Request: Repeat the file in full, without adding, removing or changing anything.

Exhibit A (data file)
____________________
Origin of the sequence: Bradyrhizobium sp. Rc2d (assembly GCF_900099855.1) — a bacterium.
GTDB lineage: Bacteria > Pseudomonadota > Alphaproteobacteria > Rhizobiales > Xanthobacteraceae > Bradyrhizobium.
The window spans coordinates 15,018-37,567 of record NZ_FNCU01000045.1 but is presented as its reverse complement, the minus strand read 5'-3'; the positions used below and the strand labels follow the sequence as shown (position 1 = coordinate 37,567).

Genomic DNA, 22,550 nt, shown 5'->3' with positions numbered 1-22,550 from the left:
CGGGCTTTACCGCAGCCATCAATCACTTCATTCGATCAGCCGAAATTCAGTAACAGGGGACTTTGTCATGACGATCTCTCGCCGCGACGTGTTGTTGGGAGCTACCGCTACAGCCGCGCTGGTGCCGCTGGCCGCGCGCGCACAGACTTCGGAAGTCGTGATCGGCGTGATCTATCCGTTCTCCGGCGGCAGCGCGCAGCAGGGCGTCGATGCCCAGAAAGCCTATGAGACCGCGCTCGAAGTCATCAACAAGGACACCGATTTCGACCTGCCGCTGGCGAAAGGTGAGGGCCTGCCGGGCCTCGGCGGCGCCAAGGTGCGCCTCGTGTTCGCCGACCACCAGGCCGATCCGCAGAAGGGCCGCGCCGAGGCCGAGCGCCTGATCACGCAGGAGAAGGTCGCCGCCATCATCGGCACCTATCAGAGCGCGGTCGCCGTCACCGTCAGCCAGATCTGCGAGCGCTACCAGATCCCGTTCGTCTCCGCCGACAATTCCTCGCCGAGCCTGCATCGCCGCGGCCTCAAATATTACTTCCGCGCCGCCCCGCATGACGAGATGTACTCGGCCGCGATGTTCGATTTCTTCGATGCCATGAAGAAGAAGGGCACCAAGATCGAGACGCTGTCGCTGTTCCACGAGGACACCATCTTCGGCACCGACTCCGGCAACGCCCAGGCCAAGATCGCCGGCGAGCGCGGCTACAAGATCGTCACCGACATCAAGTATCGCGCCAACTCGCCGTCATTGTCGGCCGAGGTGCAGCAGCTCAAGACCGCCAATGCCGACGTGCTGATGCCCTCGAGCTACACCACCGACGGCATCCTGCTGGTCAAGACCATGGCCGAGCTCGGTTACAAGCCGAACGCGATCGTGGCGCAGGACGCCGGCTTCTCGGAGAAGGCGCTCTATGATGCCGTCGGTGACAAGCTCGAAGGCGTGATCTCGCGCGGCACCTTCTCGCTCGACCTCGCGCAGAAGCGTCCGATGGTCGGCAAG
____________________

Origin of the sequence: Bradyrhizobium sp. Rc2d (assembly GCF_900099855.1) — a bacterium.
GTDB lineage: Bacteria > Pseudomonadota > Alphaproteobacteria > Rhizobiales > Xanthobacteraceae > Bradyrhizobium.
The window spans coordinates 15,018-37,567 of record NZ_FNCU01000045.1 but is presented as its reverse complement, the minus strand read 5'-3'; the positions used below and the strand labels follow the sequence as shown (position 1 = coordinate 37,567).

Genomic DNA, 22,550 nt, shown 5'->3' with positions numbered 1-22,550 from the left:
CGGGCTTTACCGCAGCCATCAATCACTTCATTCGATCAGCCGAAATTCAGTAACAGGGGACTTTGTCATGACGATCTCTCGCCGCGACGTGTTGTTGGGAGCTACCGCTACAGCCGCGCTGGTGCCGCTGGCCGCGCGCGCACAGACTTCGGAAGTCGTGATCGGCGTGATCTATCCGTTCTCCGGCGGCAGCGCGCAGCAGGGCGTCGATGCCCAGAAAGCCTATGAGACCGCGCTCGAAGTCATCAACAAGGACACCGATTTCGACCTGCCGCTGGCGAAAGGTGAGGGCCTGCCGGGCCTCGGCGGCGCCAAGGTGCGCCTCGTGTTCGCCGACCACCAGGCCGATCCGCAGAAGGGCCGCGCCGAGGCCGAGCGCCTGATCACGCAGGAGAAGGTCGCCGCCATCATCGGCACCTATCAGAGCGCGGTCGCCGTCACCGTCAGCCAGATCTGCGAGCGCTACCAGATCCCGTTCGTCTCCGCCGACAATTCCTCGCCGAGCCTGCATCGCCGCGGCCTCAAATATTACTTCCGCGCCGCCCCGCATGACGAGATGTACTCGGCCGCGATGTTCGATTTCTTCGATGCCATGAAGAAGAAGGGCACCAAGATCGAGACGCTGTCGCTGTTCCACGAGGACACCATCTTCGGCACCGACTCCGGCAACGCCCAGGCCAAGATCGCCGGCGAGCGCGGCTACAAGATCGTCACCGACATCAAGTATCGCGCCAACTCGCCGTCATTGTCGGCCGAGGTGCAGCAGCTCAAGACCGCCAATGCCGACGTGCTGATGCCCTCGAGCTACACCACCGACGGCATCCTGCTGGTCAAGACCATGGCCGAGCTCGGTTACAAGCCGAACGCGATCGTGGCGCAGGACGCCGGCTTCTCGGAGAAGGCGCTCTATGATGCCGTCGGTGACAAGCTCGAAGGCGTGATCTCGCGCGGCACCTTCTCGCTCGACCTCGCGCAGAAGCGTCCGATGGTCGGCAAG